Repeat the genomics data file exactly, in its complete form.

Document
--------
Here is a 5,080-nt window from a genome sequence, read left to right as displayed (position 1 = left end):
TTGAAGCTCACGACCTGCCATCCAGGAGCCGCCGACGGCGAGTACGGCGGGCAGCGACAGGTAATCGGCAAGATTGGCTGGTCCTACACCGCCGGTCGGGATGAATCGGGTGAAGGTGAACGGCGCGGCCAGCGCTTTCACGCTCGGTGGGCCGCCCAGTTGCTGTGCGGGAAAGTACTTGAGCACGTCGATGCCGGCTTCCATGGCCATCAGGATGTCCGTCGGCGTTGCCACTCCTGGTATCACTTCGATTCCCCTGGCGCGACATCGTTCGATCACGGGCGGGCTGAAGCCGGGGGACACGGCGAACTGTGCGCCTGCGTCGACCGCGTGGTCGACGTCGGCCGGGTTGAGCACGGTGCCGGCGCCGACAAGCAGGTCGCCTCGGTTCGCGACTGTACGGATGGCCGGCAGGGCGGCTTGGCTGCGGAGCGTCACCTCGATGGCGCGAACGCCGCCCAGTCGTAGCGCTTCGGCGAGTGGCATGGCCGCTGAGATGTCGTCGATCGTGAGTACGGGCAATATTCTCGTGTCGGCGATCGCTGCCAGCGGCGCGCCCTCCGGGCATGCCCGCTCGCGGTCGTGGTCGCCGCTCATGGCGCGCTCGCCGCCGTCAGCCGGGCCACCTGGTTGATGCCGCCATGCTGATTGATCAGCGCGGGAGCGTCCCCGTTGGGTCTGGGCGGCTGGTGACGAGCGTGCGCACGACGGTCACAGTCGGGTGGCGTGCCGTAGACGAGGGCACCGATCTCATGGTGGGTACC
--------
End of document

Here is a 5,080-nt window from a genome sequence, read left to right as displayed (position 1 = left end):
TTGAAGCTCACGACCTGCCATCCAGGAGCCGCCGACGGCGAGTACGGCGGGCAGCGACAGGTAATCGGCAAGATTGGCTGGTCCTACACCGCCGGTCGGGATGAATCGGGTGAAGGTGAACGGCGCGGCCAGCGCTTTCACGCTCGGTGGGCCGCCCAGTTGCTGTGCGGGAAAGTACTTGAGCACGTCGATGCCGGCTTCCATGGCCATCAGGATGTCCGTCGGCGTTGCCACTCCTGGTATCACTTCGATTCCCCTGGCGCGACATCGTTCGATCACGGGCGGGCTGAAGCCGGGGGACACGGCGAACTGTGCGCCTGCGTCGACCGCGTGGTCGACGTCGGCCGGGTTGAGCACGGTGCCGGCGCCGACAAGCAGGTCGCCTCGGTTCGCGACTGTACGGATGGCCGGCAGGGCGGCTTGGCTGCGGAGCGTCACCTCGATGGCGCGAACGCCGCCCAGTCGTAGCGCTTCGGCGAGTGGCATGGCCGCTGAGATGTCGTCGATCGTGAGTACGGGCAATATTCTCGTGTCGGCGATCGCTGCCAGCGGCGCGCCCTCCGGGCATGCCCGCTCGCGGTCGTGGTCGCCGCTCATGGCGCGCTCGCCGCCGTCAGCCGGGCCACCTGGTTGATGCCGCCATGCTGATTGATCAGCGCGGGAGCGTCCCCGTTGGGTCTGGGCGGCTGGTGACGAGCGTGCGCACGACGGTCACAGTCGGGTGGCGTGCCGTAGACGAGGGCACCGATCTCATGGTGGGTACC